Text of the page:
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Home > News > Report

Uncertainty over dual citizenship

Ehtasham Khan in New Delhi | May 21, 2005 01:51 IST

Prime Minister Manmohan Singh's announcement during the 3rd Bharatiya Pravasi Diwas in January on granting dual citizenship to Indians abroad hangs in balance.

Officials in New Delhi are not sure if the provision of dual citizenship to all Indians who migrated after India became a republic on January 26, 1950, will become a reality.

However, the process to grant dual citizenship to Indians in 16 select countries -- including the US -- that stopped in February will restart in June, a senior official in the Ministry of Overseas Indians Affairs told rediff.com.

The official said: "We are not sure about dual citizenship in all countries (if compatible with domestic laws of the concerned country). But the process for 16 countries will start next month."

The 16 countries are Australia, Canada, Finland, Ireland, Italy, the Netherlands, Israel, New Zealand, Cyprus, Sweden, Switzerland, France, Greece, Portugal, the UK and the US. An estimated 10 to 25 per cent of the people of Indian origin can apply for overseas citizenship.

Dual citizenship means one can have Indian citizenship as well as the citizenship of the country where he or she is living. Apart from other facilities, a person holding dual citizenship does not need a visa to visit India. However, he or she will not have voting rights and cannot hold Constitutional positions.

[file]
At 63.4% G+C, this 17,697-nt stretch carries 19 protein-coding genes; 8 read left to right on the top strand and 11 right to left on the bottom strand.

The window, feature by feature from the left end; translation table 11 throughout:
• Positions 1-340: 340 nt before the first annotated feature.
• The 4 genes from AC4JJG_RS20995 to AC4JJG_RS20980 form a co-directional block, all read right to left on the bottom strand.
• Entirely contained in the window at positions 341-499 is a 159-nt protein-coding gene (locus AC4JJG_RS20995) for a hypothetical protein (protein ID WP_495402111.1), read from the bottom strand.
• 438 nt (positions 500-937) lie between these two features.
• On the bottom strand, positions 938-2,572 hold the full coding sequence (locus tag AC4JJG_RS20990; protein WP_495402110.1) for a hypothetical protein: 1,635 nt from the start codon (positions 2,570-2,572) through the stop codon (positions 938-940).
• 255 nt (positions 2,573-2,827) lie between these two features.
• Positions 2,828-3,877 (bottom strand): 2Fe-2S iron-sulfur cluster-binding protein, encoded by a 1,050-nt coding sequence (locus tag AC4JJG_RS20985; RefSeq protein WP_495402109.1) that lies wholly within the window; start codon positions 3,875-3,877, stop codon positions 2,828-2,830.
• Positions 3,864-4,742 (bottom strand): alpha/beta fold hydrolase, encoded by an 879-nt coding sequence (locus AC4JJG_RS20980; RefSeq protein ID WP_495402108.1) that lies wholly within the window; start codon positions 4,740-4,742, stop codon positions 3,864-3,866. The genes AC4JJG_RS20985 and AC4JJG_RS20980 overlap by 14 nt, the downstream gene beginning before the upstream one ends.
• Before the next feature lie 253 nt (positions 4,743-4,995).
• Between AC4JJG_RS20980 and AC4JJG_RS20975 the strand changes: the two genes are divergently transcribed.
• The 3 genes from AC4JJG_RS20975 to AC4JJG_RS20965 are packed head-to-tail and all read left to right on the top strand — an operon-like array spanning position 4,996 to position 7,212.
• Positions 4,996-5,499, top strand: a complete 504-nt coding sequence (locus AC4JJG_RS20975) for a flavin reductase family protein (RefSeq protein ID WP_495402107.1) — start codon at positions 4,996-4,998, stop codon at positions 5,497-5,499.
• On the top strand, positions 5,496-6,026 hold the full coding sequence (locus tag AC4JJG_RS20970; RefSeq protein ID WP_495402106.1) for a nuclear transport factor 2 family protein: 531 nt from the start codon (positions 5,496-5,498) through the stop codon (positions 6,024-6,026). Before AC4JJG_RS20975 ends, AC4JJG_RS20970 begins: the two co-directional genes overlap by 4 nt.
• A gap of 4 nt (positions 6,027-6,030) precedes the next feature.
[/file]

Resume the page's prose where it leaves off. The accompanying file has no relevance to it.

In May 2003, the then prime minister Atal Bihari Vajpayee's government had amended the Citizenship Act, 1955, to provide dual citizenship to Indians in these 16 countries.

Going a step ahead, Dr Singh had announced in January that all Indians living abroad will get dual citizenship provided their home countries allowed them to do so.

Meanwhile, the process to grant dual citizenship in 16 countries was stopped in February.

Officials in New Delhi said then that the scheme was not abandoned but put on hold. They said the ministries of Home and Law were revising the format and coming up with new provisions.

An Overseas Indians Affairs ministry official said: "The home ministry is now ready with the new format. We hope to resume the process next month."

But the dual citizenship for all countries is in limbo.

After the prime minister's announcement, the home ministry was planning to introduce a bill to amend the Citizenship Act during the Budget session of Parliament between February and May. The new provision cannot be applied unless the Act is amended by Parliament. But the government failed to introduce the bill.

A ministry official said: "We hope to table the bill in the monsoon session."

But he was not sure about its smooth passage. "There is lot of uncertainty. It depends on how strongly the government backs it. We are expecting that if the Bill is tabled in Parliament in the next session, it may be referred to a committee for further study. This will further delay the process. So as of now, we are not in a position to say how long it will take to become a reality."





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